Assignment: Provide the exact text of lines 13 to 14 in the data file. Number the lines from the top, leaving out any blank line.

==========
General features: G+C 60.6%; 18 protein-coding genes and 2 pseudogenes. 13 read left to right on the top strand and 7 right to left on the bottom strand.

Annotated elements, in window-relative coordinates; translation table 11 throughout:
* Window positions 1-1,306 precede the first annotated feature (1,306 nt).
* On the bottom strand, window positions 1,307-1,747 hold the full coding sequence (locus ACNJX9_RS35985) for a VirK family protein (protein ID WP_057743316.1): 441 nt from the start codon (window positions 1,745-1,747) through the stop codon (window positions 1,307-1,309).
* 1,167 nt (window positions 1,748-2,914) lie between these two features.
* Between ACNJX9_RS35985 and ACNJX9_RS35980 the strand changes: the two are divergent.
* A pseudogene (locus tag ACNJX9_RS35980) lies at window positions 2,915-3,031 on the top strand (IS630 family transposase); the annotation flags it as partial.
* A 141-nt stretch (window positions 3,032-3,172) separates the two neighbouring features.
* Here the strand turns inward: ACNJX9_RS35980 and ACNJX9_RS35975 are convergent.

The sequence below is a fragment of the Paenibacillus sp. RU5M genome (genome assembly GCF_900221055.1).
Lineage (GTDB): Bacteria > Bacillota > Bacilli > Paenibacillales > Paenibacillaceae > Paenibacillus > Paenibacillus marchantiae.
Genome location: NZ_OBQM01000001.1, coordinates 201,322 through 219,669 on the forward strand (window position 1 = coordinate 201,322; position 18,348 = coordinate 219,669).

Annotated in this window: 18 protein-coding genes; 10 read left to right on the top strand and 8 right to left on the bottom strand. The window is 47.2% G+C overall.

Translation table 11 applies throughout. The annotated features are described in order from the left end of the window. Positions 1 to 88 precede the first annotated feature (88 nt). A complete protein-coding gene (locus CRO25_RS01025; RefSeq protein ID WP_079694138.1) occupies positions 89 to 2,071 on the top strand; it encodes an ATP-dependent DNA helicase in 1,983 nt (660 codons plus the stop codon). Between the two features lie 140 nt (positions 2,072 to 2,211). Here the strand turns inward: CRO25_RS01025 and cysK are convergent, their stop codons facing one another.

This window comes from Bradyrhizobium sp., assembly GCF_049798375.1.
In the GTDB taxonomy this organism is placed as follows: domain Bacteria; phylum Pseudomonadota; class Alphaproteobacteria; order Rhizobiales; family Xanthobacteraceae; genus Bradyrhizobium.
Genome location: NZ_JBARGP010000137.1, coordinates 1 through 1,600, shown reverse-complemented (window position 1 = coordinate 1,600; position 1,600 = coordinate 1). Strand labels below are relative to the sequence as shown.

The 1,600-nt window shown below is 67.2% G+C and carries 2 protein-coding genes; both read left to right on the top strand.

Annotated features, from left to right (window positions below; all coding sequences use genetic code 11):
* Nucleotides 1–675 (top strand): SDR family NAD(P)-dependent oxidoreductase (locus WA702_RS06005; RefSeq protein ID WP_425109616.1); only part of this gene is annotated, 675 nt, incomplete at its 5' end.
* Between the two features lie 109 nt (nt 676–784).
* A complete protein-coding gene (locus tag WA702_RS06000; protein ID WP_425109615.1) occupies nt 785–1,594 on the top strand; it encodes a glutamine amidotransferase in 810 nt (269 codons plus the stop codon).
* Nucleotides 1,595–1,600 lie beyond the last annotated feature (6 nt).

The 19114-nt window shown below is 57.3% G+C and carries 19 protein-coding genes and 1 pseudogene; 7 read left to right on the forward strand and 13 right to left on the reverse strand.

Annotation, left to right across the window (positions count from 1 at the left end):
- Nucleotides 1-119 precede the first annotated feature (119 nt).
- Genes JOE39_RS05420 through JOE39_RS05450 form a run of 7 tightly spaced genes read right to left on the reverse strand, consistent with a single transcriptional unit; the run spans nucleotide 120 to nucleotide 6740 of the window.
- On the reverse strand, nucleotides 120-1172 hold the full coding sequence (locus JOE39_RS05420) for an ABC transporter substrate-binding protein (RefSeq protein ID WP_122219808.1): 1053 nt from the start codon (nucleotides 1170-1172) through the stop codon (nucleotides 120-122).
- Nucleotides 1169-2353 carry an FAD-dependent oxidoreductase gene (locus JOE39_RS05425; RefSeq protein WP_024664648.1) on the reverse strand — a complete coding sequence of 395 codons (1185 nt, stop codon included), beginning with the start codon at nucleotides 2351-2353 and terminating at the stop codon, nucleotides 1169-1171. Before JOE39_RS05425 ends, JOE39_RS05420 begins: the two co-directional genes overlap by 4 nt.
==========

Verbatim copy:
Annotated in this window: 18 protein-coding genes; 10 read left to right on the top strand and 8 right to left on the bottom strand. The window is 47.2% G+C overall.

Translation table 11 applies throughout. The annotated features are described in order from the left end of the window. Positions 1 to 88 precede the first annotated feature (88 nt). A complete protein-coding gene (locus CRO25_RS01025; RefSeq protein ID WP_079694138.1) occupies positions 89 to 2,071 on the top strand; it encodes an ATP-dependent DNA helicase in 1,983 nt (660 codons plus the stop codon). Between the two features lie 140 nt (positions 2,072 to 2,211). Here the strand turns inward: CRO25_RS01025 and cysK are convergent, their stop codons facing one another.